by Jim Nintzel
The Range hears that Republican Jesse Kelly, who lost his bid to unseat Congresswoman Gabrielle Giffords by fewer than 4,200 votes last month, may be itching for a rematch.
The GOP rumor circuit is buzzing with word that Kelly will announce his plans to run against Giffords as soon as mid-January.
And, depending on how things go at tomorrow’s hearing of the Commission on Appellate Court Appointments, he may end up with a friend on the Independent Redistricting Committee.
A few weeks ago, we told you about how Arizona Senate President Russell Pearce and Speaker of the House Kirk Adams complained about the list of candidates that they had to choose from to create the Independent Redistricting Commission, which has the job of drawing the boundaries for the state’s congressional and legislative districts.
A bit of background for those who haven’t been following this story as its unfolded in the papers and on the blogs: The 25 candidates for the Independent Redistricting Commission
are narrowed down from a pool of applicants by the Commission on Appellate Court Appointments, which normally has the job of vetting candidates for the judiciary.
Then it’s the job of the speaker of the House, the Senate president, the House minority leader and the Senate minority leader to each pick one member of the Independent Redistricting Commission. The four new members of the IRC pick a political independent from the list to round out the five-member panel that will create Arizona’s political maps.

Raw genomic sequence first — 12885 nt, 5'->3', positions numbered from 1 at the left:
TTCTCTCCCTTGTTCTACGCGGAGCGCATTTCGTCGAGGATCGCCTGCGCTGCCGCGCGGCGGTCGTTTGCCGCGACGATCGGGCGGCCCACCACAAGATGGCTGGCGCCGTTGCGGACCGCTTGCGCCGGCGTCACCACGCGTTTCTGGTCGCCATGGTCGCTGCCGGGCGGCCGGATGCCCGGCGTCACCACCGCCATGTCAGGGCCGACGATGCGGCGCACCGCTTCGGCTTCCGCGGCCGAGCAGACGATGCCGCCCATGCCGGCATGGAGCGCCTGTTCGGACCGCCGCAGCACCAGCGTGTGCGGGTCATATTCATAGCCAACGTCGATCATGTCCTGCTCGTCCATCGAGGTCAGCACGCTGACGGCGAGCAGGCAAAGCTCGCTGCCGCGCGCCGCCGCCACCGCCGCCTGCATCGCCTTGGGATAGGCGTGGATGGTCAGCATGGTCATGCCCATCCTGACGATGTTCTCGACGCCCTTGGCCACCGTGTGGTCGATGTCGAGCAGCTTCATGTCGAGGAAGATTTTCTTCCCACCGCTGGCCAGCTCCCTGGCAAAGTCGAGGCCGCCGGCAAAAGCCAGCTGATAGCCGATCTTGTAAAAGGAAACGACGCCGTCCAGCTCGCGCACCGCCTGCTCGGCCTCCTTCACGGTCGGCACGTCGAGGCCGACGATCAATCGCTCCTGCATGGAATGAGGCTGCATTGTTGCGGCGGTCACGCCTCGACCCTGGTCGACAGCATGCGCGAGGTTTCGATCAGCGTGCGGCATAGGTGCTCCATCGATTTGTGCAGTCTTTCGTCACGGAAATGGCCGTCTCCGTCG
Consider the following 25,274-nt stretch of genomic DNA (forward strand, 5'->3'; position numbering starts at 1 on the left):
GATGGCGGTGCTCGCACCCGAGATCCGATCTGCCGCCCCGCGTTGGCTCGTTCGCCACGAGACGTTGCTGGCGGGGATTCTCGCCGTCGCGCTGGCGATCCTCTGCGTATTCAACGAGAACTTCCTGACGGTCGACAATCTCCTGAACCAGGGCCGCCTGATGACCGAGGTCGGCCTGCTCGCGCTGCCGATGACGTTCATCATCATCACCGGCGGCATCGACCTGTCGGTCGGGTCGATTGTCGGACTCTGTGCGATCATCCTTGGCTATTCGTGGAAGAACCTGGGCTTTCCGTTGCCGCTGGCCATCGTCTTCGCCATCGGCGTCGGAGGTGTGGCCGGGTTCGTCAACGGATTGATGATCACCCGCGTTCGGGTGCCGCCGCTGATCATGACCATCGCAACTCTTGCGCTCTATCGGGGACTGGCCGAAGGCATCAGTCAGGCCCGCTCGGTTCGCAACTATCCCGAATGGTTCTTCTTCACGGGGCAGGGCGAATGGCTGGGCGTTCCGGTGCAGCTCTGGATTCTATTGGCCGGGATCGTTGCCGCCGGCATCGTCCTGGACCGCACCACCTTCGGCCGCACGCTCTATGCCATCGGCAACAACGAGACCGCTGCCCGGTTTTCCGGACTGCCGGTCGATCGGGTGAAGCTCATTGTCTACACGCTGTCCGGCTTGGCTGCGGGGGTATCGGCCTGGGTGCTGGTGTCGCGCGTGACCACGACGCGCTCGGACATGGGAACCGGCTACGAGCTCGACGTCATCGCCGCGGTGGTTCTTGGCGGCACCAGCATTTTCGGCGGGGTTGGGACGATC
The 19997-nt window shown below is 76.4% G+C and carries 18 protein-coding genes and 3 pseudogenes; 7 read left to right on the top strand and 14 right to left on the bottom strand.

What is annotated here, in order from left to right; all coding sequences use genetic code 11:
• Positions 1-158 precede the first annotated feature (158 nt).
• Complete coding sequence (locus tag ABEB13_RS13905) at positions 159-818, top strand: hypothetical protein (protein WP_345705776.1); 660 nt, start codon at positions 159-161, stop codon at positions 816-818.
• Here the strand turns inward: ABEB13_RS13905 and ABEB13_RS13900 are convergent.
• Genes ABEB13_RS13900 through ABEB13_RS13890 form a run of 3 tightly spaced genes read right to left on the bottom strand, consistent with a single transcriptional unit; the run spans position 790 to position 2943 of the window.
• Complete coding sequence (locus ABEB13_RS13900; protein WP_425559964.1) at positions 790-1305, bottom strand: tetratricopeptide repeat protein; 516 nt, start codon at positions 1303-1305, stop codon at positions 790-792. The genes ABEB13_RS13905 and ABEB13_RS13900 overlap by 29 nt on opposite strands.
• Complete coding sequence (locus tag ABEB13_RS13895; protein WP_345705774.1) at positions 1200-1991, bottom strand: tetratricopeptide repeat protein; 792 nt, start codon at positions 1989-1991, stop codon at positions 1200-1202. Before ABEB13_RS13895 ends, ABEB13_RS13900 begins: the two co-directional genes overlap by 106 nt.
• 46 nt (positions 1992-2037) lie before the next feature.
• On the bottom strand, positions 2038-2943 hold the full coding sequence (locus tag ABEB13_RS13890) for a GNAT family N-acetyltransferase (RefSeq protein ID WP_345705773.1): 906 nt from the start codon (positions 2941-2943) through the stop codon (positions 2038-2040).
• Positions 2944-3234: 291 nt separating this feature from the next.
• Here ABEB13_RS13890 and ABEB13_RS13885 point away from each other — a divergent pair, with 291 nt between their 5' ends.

Pearce and Adams were upset that they had only one Republican nominee who lived outside of Maricopa County—and that meant they’d likely have to pick that candidate, Tucsonan Benny White, because no more than two commissioners can come from Maricopa County.
Adams and Pearce were particularly incensed because one member of the Commission on Appellate Court Appointments had questioned IRC applicant Christopher Gleason’s involvement in a religious group.
The commissioner who brought up Gleason’s background, Louis Araneta, has since resigned from the judicial panel, although he protested that his comments had been taken out of context by Adams and Pearce.
Nonetheless, the GOP legislative leaders’ complaint had the desired effect: The Commission on Appellate Court Appointments is scheduled to meet again tomorrow to reconsider the list of nominees.
That, in turn, has led more than 100 people to write letters in support of the Commission on Appellate Court Appointments, arguing that they should stick by their guns and not let themselves be pushed around by lawmakers. You can see the letters here.
Here’s a detail that hasn’t been explored in all the controversy over Gleason’s application: He was also a member of the Conservatives for Congress Committee, which ran a number of below-the-belt hits against Congresswoman Gabrielle Giffords in an unsuccessful effort to boost Jesse Kelly earlier this year.
We hear from multiple sources that Gleason—who didn’t return a phone call from The Range—is now helping set up a new non-profit with the working title of Tucson 360. The plan is to hire Kelly as an executive director of the non-profit so he’ll have a perch from which he will be conducting his 2012 congressional campaign.
If that’s the case, then it appears to us that Gleason is eager to see Kelly win a congressional seat—and something that members of the Appellate Court Commission should keep in mind when they're deciding whether to appoint him to the commission that will be drawing the lines of the state’s congressional districts. Do we really need a ringer for Jesse Kelly on the Independent Redistricting Commission?